Snowshoeing the Black Kettle Trail
Last week before the ice came I had a great hike with my daughters who are both home for a few weeks. They love to get outside after months in urban places so we take every chance we can to check out the woods. The snow last week was fluffy and light and every little crystal was twinkling because the temperature was so low (16 degrees when we left the car) and the sun was out.
We parked near the barn at Black Kettle Farm, at the corner of Leaning Road and Cook Road in Whallonsburg. Cook Road is not plowed during the winter but the road crew leaves a wide corner and plenty of space to park. We strapped on our snowshoes and headed up the hill to the new trail head. The trail used to begin behind the barn, but in deference to the animals that were occasionally penned there, the CATS trail designers moved it up the hill.
On The Trail
We signed in and headed into the hemlocks. There wasn't as much snow under the trees as there had been in the open but still plenty to warrant our snowshoes. In a few places we could feel rocks underfoot and had to be careful not to catch a toe on one. Last fall CATS put up some beautiful interpretive signs made by Sheri Amsel so we wiped off the snow and checked out the artwork.
The trail goes quickly to a beautiful lookout that surveys the expansive Champlain Valley all the way to the lake and across to Vermont. I always tell school groups I bring here that if they had stood in this spot in 1812 they could have heard canon fire from the lake. There are some big white pines that might have been seedlings at that time. Now the big pines and hemlocks host hawks and other raptors that prey on small mammals and birds in the overgrown farm fields.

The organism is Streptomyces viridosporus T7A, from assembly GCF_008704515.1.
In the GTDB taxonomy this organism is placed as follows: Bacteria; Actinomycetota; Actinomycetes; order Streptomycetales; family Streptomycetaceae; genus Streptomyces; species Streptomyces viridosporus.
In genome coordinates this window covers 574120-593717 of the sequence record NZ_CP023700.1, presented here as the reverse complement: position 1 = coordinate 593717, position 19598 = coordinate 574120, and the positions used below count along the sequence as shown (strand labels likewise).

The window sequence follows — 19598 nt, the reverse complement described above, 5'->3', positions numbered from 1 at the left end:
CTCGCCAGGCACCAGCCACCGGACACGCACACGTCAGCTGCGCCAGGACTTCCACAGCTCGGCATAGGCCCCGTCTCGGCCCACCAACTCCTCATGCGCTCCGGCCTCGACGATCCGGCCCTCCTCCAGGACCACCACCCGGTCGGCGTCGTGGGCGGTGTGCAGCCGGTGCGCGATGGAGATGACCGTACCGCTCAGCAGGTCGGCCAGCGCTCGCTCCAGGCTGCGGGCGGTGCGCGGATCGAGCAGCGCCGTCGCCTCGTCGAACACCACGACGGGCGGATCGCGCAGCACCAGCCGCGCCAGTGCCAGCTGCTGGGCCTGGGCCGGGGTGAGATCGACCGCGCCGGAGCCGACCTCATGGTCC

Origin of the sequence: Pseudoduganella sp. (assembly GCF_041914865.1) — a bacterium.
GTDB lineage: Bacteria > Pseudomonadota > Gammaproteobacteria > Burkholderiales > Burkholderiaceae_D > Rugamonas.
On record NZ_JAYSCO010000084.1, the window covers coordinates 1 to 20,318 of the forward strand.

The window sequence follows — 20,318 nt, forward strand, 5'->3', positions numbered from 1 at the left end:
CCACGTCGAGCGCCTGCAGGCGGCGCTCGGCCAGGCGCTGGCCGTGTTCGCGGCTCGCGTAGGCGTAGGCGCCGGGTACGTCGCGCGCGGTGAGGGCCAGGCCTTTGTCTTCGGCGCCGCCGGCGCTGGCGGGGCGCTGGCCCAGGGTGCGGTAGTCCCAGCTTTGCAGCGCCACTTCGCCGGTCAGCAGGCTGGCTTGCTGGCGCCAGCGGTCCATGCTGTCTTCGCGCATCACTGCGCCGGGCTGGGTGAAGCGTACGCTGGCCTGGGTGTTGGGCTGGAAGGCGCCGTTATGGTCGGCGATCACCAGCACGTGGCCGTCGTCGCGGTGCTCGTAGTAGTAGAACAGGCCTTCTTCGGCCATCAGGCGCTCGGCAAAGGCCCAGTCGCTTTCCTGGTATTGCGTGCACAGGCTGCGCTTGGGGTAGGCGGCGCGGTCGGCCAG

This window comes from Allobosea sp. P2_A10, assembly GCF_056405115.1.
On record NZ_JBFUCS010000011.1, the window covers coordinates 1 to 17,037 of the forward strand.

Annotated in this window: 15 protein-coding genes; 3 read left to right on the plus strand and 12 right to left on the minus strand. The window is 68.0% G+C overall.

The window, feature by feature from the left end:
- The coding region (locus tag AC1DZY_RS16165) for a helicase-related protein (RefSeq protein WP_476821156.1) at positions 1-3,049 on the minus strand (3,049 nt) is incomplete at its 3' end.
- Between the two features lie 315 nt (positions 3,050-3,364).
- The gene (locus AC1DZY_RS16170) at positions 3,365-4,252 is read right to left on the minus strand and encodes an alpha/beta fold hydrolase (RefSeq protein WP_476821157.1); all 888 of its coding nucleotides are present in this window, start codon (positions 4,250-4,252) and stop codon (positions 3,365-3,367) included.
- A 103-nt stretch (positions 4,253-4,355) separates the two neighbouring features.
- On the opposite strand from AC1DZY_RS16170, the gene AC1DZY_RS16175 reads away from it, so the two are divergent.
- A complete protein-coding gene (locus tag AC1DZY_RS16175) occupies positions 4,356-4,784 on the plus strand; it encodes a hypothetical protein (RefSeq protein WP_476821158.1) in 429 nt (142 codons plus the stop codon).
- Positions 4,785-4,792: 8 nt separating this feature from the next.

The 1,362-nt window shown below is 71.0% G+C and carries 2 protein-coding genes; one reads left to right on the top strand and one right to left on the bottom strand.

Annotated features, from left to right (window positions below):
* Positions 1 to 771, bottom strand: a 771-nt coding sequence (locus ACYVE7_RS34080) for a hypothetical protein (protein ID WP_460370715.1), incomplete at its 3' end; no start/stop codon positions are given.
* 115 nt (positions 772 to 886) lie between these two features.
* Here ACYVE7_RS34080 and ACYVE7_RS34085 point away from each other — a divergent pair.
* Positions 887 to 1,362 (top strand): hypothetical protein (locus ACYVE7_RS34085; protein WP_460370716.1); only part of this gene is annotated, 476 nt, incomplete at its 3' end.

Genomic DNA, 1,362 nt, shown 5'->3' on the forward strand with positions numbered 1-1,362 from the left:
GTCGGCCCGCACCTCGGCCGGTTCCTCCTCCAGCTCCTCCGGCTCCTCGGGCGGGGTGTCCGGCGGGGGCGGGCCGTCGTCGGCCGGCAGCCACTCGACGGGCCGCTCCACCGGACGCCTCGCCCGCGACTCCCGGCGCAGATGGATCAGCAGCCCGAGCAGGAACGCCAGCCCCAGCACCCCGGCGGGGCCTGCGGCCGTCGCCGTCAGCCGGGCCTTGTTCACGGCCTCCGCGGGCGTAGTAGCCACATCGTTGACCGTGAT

After a second lookout the trail winds around the hillside and heads down somewhat steeply toward a brook. A local Eagle Scout just finished a fine cedar bridge that is a huge improvement over the rickety board that was there until last fall. This brook is a quiet little brook but it hatches plenty of nice flies in spring and the school kids love to look for minnows and crayfish. I checked for mammal tracks in the snow but found none. Raccoons and mink often follow the brook in search of prey in winter.
The trail continues in the forest, briefly on old skid trail, and then comes back to the edge of a wetland. Still no sign of mammal tracks but there weren't any berries left on the shrubs so the birds have clearly been taking advantage of this protected spot. The brook winds a thin path through tall grasses and under a makeshift bridge where there were beautiful ice crystals forming along the banks. Facing up the hill we could see the barn and made our way through the open meadow, bracing against the wind. Heading into the forest again it was a short walk back to the trail register and then a quick downhill tromp back to the cars. It was fun to run into one of the teachers from Lakeside Preschool taking her baby for a walk on the trail as her 2-year old napped with another teacher. Lakeside uses the Black Kettle farmhouse and the school children know the trail well.
The CATS trails are perfect for short outings when you are up for fresh air and adventure but don't have much time. The Black Kettle Trail took us about an hour including stops to look around take a few photos. With more time I would have done a figure eight on the Black Kettle and Homestead Trails, ending with a nice downhill walk on the un-plowed Cook Road.